Pope condemns killings in Mideast as Gaza protests ease

Pope Francis condemns the killing of Palestinians near the Gaza-Israel border, saying the deaths would only lead to more violence, and appeals for dialogue to bring justice and peace to the Middle East.

Guatemala opens Jerusalem embassy, Palestinian envoys recalled from Romania, Hungary, Austria, Czech Republic

Palestinian demonstrators run from tear gas fired by Israeli troops during a protest marking the 70th anniversary of Nakba, at the Israel-Gaza border on Wednesday. (Ibraheem Abu Mustafa/Reuters)

Pope Francis on Wednesday condemned the killing of Palestinians near the Gaza-Israel border, saying the deaths would only lead to more violence, and appealed for dialogue to bring justice and peace to the Middle East.

"I express my great pain for the dead and wounded, and I am close in prayer and affection to all those who are suffering," he told tens of thousands of people at his general audience in St. Peter's Square. "I repeat that the use of violence never leads to peace. War begets war and violence begets violence."

Israeli forces killed 60 Palestinians near the Gaza-Israel border on Monday during demonstrations against the opening of the U.S. Embassy in Jerusalem, the most violent day in the Hamas-run enclave since a 2014 war with Israel.

Protests on the Gaza-Israel border have dropped off over the past two days, with Israel on Wednesday pointing to what it said were Egyptian efforts to restore calm.

Last December, when U.S. President Donald Trump announced the decision to move the embassy, Francis called for Jerusalem's "status quo" to be respected, saying new tension in the Middle East would further inflame world conflicts.

Francis, who visited Israel and Palestinian territories in 2014, asked both sides and the international community to redouble efforts "so that dialogue, justice and peace prevail."

Pope Francis, speaking during the Wednesday general audience in Saint Peter's Square at the Vatican, condemned the killings this week at the Israel-Gaza border. (Max Rossi/Reuters)

Speaking earlier Wednesday in the audience to a group of Polish World War II veterans, he said: "We never learn."

The status of Jerusalem is one of the thorniest obstacles to forging a peace deal between Israel and the Palestinians, who with broad international backing want East Jerusalem, captured by Israel in the 1967 Middle East war, as their capital.

Ramadan could limit protests in near term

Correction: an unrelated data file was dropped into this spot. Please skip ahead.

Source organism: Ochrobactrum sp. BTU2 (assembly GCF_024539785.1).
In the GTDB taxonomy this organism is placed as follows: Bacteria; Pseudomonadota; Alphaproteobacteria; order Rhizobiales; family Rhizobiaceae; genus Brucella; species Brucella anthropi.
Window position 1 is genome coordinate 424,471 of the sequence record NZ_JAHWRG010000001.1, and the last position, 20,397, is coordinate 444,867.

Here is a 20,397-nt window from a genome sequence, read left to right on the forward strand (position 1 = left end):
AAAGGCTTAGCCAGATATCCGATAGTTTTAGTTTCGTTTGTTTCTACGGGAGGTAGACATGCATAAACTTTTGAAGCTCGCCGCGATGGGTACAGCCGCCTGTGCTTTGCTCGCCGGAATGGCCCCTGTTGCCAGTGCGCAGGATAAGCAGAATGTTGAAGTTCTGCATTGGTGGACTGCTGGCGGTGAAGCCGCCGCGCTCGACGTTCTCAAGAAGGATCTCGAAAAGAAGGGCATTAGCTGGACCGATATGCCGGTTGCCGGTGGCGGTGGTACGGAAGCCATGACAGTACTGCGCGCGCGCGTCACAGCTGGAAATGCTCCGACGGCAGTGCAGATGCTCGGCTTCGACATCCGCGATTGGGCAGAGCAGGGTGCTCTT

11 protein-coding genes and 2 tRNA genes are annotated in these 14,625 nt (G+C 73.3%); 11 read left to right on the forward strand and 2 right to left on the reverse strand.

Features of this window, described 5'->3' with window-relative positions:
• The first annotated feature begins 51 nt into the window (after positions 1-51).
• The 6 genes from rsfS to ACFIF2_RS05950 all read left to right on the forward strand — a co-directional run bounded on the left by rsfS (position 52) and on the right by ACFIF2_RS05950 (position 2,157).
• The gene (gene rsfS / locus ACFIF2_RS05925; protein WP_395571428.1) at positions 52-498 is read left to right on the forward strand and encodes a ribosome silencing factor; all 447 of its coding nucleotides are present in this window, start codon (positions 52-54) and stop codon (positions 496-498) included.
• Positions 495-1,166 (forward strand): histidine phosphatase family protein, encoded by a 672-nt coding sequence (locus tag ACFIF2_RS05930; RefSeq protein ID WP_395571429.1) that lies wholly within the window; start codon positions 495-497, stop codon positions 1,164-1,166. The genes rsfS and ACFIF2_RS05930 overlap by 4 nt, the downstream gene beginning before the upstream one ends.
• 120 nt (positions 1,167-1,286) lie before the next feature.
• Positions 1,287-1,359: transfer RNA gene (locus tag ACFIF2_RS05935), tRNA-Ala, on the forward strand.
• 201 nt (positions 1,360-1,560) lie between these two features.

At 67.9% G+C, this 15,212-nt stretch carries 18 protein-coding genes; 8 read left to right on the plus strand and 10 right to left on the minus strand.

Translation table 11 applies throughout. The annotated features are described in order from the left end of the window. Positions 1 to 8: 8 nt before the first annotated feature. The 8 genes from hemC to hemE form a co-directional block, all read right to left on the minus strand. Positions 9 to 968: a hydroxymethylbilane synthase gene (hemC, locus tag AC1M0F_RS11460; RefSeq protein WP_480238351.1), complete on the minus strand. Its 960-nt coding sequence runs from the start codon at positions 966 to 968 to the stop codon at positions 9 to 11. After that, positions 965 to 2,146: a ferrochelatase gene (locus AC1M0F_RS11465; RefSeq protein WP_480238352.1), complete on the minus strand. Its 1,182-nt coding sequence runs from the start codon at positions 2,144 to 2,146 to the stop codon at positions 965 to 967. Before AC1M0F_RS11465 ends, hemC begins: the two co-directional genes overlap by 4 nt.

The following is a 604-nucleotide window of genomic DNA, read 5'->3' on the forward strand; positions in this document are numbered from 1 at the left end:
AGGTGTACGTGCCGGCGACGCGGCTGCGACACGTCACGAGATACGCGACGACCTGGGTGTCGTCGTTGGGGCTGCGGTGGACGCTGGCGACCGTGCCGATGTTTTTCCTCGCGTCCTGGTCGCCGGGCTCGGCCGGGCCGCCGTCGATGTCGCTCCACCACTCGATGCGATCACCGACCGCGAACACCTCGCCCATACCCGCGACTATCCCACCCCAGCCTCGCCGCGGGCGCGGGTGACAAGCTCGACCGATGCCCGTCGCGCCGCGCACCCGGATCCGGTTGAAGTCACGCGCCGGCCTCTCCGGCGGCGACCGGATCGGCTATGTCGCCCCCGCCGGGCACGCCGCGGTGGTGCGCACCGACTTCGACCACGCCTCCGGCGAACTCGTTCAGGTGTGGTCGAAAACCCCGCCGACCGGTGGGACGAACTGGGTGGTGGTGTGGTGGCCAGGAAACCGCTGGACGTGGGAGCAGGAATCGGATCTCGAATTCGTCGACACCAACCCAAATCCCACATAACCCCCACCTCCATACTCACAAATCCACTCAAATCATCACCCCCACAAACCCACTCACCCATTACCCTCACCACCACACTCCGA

Israel regards all of the city, including the eastern sector it annexed after the 1967 conflict, as its capital.

The international community generally does not recognize Israeli sovereignty over the entire city and says its final status should be set in peace negotiations.

Palestinians have been demonstrating on the Gaza frontier for the past six weeks, demanding a return to family land or homes lost to Israel when it was founded in the 1948 Middle East war.

Hamas denied that it was under pressure from neighbouring Egypt to scale back the six-week-old demonstrations, and said they would continue, although fewer Palestinians were now gathering in protest tents.

"There is no mediation. The marches will continue until our people achieve their goals," Hamas spokesperson Fawzi Barhoum said.

Relatives of 51-year-old Palestinian Nasser Ghorab mourn during his funeral in al-Nusirat refugee camp in Gaza on Wednesday. Ghorab was killed the day before during clashes along the border with Israel as protesters marked the 70th anniversary of Nakba. (Mahmud Hams/AFP/Getty Images)

The start on Thursday of the holy month of Ramadan, when Muslims abstain from eating and drinking during daylight hours, could limit the scale of the demonstrations. A statement issued by Palestinian factions including Hamas and Islamic Jihad said the fasting would be taken into account. They said marches would continue through early June.

On the political front, the Palestinian foreign ministry said Wednesday it was recalling for consultations Palestinian ambassadors in Romania, Hungary, Austria and the Czech Republic, citing the participation of those nations in an official celebration of the relocation of the U.S. Embassy.

Netanyahu praises Guatemala

Also on Wednesday, in Jerusalem, Guatemala opened its embassy.

Guatemalan President Jimmy Morales and Israeli Prime Minister Benjamin Netanyahu attended the embassy's opening on Wednesday in an office complex in west Jerusalem.

"It's not a coincidence that Guatemala is opening its embassy in Jerusalem right among the first. You were always among the first. You were the second country to recognize Israel," Netanyahu said at the ceremony, referring to its founding in 1948.

Left to right, Sara Netanyahu and husband Israeli Prime Minister Benjamin applaud as Guatemalan President Jimmy Morales and wife Hilda Patricia Marroquin cut the ribbon during the inauguration ceremony of the Guatemalan Embassy in Jerusalem on Wednesday. (Ronen Zvulun/AFP/Getty Images)

Guatemala was one of only a few nations that backed Trump's decision in December to recognize Jerusalem as Israel's capital, and became the second country to move its embassy to the holy city.

Paraguay has said it will move its embassy from Tel Aviv to Jerusalem by the end of May.

Prior to 1980, Guatemala and a dozen other countries maintained embassies in Jerusalem. Israel's passage in June 1980 of a law proclaiming Jerusalem its "indivisible and eternal capital" led to a UN Security Council resolution calling on Guatemala and several other countries to move their embassies to Tel Aviv.